The Aisle Seat - Movie Reviews by Mike McGranaghan
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THE AISLE SEAT - by Mike McGranaghan



Teenage Mutant Ninja Turtles: Out of the Shadows effectively demonstrates how a movie series can fix itself when it's broken. The 2014 franchise reboot looked great, but made the central characters virtually indistinguishable from each other. The Turtles subsequently got lost in their own movie, drowned out by constant mayhem that further blunted any individual impact they may have made. This sequel, on the other hand, feels like a much truer adaptation of the Peter Laird/Kevin Eastman characters. The entire premise is inherently silly, and the movie embraces that fact in a way the previous one didn't, leading to a much more enjoyable experience.

The story involves the villain Shredder (Brian Tee) escaping from prison and working with scientist Baxter Stockman (Tyler Perry) to create mutants of his own to help battle the Turtles. Stockman mutates two other escapees, Rocksteady (WWE wrestler Stephen “Sheamus” Farrelly) and Bebop (Gary Anthony Williams), turning the former into a rhinoceros and the latter into a purple-mohawked warthog. Meanwhile, an extra-terrestrial being named Krang hatches a plan to come through a dimensional portal to Earth, which he intends to take over. The paths of these baddies cross, putting all of New York City in danger. Of course, it's up to the Turtles – Leonardo (Pete Ploszek, taking over for Johnny Knoxville), Raphael (Alan Ritchson), Michelangelo (Noel Fisher), and Donatello (Jeremy Howard) – to stop them. Megan Fox returns as reporter April O'Neil, as does Will Arnett as her former cameraman Vernon. New to the series is Stephen Amell as Casey Jones, a cop who joins in the fight.

The fun of the Ninja Turtles, aside from their sheer ridiculousness, is that each has his own unique personality. Leonardo is the leader. Raphael is the gung-ho fighter. Donatello is the inventive genius of the group. Michelangelo is like a typical teenager, constantly looking for fun (and pizza). Those personalities are emphasized in Out of the Shadows in a way they weren't in the previous movie. There's even a subplot that gives them some internal conflict, as they have to decide whether to take Stockman's formula, which could turn them into normal human beings. Because they now have traits that set them apart, all the action and mayhem feels more rooted in something than it did before. We have a reason to follow the “heroes in a half-shell.” It helps that all the voice actors do an admirable job of bringing the Turtles to life.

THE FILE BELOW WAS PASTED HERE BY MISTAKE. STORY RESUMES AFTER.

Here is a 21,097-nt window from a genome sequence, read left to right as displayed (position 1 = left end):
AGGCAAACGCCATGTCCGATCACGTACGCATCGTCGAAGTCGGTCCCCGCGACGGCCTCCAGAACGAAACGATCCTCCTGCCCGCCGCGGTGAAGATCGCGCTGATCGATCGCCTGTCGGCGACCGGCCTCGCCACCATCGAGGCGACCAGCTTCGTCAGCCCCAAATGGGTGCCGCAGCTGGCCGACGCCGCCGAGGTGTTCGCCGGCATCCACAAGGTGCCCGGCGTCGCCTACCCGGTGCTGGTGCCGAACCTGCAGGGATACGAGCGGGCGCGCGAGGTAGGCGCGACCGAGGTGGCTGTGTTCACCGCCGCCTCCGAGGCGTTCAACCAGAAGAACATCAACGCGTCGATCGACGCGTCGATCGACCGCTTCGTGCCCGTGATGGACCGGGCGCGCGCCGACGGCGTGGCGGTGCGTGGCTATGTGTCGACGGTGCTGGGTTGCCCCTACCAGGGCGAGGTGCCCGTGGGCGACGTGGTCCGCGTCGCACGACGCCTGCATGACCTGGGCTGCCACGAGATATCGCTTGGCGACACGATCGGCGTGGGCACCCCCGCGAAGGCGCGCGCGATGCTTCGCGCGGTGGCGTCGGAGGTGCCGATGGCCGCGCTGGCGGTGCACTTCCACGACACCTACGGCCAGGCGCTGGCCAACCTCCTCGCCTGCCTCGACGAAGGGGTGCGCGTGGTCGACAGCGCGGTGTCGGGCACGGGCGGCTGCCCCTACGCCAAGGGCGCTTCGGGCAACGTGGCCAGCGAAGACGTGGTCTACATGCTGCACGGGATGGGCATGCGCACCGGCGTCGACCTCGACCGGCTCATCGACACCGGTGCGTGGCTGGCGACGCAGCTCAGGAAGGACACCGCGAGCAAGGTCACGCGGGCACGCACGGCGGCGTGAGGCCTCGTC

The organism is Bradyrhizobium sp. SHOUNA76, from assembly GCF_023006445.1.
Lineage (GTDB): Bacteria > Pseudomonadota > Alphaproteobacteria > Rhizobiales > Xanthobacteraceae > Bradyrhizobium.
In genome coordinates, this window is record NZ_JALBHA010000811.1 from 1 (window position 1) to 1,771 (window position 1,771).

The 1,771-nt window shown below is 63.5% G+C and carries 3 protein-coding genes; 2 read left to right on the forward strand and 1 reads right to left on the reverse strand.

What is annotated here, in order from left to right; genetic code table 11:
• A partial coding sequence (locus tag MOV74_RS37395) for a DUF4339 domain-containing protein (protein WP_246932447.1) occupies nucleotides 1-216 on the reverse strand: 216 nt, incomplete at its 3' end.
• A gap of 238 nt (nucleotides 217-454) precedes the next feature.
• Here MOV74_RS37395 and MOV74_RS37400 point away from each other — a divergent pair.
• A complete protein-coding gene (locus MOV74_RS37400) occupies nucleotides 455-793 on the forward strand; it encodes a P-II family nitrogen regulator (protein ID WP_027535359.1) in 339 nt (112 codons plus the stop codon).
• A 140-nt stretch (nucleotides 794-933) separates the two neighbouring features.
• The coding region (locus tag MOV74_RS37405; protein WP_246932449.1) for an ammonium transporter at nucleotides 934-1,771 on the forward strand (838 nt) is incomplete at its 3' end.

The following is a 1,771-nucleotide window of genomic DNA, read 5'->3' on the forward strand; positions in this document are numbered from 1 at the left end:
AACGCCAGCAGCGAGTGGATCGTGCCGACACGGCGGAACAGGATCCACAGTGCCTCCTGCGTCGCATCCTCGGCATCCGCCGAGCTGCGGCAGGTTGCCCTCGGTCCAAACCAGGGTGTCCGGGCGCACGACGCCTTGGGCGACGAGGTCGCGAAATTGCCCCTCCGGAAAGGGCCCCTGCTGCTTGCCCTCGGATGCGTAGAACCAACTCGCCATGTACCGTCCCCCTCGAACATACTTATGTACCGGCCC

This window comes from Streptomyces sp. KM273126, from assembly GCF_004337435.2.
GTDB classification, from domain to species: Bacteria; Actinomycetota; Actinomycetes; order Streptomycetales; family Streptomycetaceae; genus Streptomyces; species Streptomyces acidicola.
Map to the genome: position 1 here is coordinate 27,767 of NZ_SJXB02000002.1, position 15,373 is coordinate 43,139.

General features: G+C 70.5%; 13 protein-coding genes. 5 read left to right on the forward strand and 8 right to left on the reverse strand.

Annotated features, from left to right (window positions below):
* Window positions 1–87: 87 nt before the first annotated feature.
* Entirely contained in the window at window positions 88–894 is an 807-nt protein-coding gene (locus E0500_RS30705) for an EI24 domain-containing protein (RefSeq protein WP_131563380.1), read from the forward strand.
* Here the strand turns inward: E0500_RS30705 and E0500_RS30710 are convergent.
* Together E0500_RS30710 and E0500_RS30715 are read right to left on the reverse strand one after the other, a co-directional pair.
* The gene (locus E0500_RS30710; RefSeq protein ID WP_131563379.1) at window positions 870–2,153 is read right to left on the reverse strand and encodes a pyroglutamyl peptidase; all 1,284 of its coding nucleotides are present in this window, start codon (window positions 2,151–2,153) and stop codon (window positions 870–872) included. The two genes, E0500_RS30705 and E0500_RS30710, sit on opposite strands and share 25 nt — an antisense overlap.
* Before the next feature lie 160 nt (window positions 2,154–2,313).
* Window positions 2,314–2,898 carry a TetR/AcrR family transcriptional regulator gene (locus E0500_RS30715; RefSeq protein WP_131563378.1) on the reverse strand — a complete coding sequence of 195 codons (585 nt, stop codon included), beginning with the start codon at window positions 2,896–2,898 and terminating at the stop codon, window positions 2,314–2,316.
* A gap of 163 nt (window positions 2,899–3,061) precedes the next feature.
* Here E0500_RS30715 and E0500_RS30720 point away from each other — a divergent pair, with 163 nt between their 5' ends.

The new bad guys, meanwhile, are welcome additions. They need to be as over-the-top as the Turtles, and they are. Rocksteady and Bebop are aggressive but incompetent, a fact that sets up a number of funny moments. The glee with which they fight is matched only by the comic frustration they feel upon repeatedly being outsmarted. Krang is basically a giant, megalomaniacal brain inside a metal robot shell. Hilariously voiced by Brad Garrett, he is precisely the sort of oddball villain a picture like this needs.

Directed by Dave Green (Earth to Echo), TMNT: Out of the Shadows has several really clever action sequences. One involves the Turtles' specially-equipped garbage truck attempting to prevent Shredder from escaping a police van. (The vehicle shoots manhole covers out of its front grill.) A scene in which the characters skydive from one plane to another is also terrific, especially when seen in 3D. These sections appealingly mix comedy with the action, as does the final battle with Krang.

Obviously, there's no depth or substance here whatsoever. Teenage Mutant Ninja Turtles: Out of the Shadows is disposable, mindless entertainment and nothing more. That said, it's good disposable, mindless entertainment. The Turtles have been around for a long time. They've endured, in various iterations, because they stand apart from other superheroes in both concept and design. The previous movie took them down a wrong path; this one largely fixes the mistakes that picture made.

We really see the Turtles here, and the adventure they find themselves in is suitably goofy and surprisingly entertaining.

( out of four)

Teenage Mutant Ninja Turtles: Out of the Shadows is rated PG-13 for sci-fi action violence. The running time is 1 hour and 52 minutes.

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